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The Somersetshire Coal Canal Society website
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The Somersetshire Coal Canal

The Somersetshire Coal Canal was built to carry coal from the Paulton and Radstock coal fields to the Kennet and Avon Canal. Although the coal was relatively plentiful and there were markets for it across the South of England, sales had been small and prices high because the roads of the area were exceptionally poor. The SCC was built to connect the mines with the major towns and was a very profitable venture. It comprised two branches, one from Paulton and one from Radstock, which converged at Midford and then connected to the K&A at Dundas.


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The drop of 135 feet from Paulton to Dundas was to be concentrated in a lock flight at Combe Hay, which would allow back-pumping with a Bolton & Watt mine-drainage engine to overcome the lack of water supply which was needed to operate the locks. Before the locks could be built, however, an apparently better solution appeared in the form of Robert Weldon's spectacular "Hydrostatick Caisson Lock". When this failed, a temporary inclined plane was installed and the lock flight eventually completed.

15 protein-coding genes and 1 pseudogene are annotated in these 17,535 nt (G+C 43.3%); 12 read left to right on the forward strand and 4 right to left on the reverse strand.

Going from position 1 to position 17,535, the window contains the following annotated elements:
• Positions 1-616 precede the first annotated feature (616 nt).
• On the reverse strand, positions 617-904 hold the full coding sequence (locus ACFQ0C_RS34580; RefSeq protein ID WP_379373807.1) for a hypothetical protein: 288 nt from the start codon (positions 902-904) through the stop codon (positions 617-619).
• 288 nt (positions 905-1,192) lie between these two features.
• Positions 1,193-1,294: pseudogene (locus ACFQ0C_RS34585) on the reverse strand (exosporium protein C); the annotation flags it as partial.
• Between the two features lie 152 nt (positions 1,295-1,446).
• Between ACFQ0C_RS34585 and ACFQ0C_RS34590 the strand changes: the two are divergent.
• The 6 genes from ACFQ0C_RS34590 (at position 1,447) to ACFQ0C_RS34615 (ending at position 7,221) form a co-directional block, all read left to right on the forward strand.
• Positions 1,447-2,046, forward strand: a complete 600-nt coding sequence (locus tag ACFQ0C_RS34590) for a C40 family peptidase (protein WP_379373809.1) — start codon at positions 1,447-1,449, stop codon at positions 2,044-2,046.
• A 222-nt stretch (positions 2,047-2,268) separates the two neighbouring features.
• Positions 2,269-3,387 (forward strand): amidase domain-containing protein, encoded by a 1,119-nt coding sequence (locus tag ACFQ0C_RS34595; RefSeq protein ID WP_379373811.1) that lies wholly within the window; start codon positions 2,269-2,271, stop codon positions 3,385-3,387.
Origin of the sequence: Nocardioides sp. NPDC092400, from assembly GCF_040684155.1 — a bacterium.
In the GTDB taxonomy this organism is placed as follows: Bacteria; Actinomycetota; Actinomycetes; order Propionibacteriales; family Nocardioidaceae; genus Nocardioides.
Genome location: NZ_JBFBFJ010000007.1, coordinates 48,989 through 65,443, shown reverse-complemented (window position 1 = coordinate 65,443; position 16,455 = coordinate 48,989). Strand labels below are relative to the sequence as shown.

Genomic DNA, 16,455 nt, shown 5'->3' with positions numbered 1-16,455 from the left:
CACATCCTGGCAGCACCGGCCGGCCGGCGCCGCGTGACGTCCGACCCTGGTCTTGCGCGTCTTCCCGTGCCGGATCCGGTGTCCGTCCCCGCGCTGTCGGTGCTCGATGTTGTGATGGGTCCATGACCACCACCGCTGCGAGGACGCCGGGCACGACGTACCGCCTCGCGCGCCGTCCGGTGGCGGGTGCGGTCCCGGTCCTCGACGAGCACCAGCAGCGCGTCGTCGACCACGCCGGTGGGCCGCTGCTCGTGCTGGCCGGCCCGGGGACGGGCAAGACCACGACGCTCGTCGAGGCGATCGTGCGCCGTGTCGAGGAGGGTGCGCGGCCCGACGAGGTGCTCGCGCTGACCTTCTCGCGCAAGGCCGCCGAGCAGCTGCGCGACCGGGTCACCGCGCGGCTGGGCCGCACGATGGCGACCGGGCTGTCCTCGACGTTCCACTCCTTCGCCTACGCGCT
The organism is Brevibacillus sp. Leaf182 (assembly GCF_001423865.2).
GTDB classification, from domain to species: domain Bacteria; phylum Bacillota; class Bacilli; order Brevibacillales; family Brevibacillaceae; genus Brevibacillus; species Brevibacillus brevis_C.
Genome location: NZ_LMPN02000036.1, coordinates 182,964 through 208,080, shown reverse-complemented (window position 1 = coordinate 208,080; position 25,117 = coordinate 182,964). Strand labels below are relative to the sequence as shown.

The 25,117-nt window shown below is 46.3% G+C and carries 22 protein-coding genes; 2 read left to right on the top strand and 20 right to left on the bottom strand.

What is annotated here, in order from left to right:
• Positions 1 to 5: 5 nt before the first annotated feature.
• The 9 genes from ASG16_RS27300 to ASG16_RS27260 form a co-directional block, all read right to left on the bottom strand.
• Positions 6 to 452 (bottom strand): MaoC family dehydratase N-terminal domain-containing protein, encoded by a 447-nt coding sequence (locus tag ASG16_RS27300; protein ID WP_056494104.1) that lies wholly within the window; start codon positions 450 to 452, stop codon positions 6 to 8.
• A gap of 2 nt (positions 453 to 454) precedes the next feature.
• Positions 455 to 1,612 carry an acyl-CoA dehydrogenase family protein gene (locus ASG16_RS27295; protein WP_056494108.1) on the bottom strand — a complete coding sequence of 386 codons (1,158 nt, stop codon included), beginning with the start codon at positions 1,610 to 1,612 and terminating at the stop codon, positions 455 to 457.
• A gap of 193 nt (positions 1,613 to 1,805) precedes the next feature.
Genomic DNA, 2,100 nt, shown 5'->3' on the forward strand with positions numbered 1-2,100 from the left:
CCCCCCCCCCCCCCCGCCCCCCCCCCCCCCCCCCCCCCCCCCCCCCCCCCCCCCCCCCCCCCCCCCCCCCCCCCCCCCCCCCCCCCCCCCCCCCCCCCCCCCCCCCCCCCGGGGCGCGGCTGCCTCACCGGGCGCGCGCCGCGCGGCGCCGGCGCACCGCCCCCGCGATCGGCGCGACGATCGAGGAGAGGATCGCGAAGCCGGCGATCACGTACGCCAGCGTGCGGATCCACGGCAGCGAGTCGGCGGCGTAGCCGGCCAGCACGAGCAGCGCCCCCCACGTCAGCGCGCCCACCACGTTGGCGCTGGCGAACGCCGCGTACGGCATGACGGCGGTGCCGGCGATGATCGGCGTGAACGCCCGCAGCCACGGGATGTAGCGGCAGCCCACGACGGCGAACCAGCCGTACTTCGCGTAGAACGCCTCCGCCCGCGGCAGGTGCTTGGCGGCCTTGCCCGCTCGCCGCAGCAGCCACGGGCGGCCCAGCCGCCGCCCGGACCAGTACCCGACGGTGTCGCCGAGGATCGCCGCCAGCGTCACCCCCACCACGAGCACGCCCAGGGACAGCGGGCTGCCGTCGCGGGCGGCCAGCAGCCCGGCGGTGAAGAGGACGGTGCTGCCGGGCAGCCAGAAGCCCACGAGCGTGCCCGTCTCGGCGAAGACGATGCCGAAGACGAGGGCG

The southern branch from Radstock was not successful as a canal, so a horse-drawn tramway was laid along the towpath instead. This was eventually sold to the Somerset & Dorset Joint Railway in 1871

The canal closed shortly after 1900 and most of it was drained for reasons of safety, however, there is still plenty to be seen if you know what to look for.

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Severcombe aqueduct
Lock 15 flooded
The Weigh-House in 1900
Severcombe Aqueduct
near Dunkerton
Lock 15 of the Combe Hay flight
Flooded after heavy rain
The Weigh House at Midford
(c1900, now demolished)

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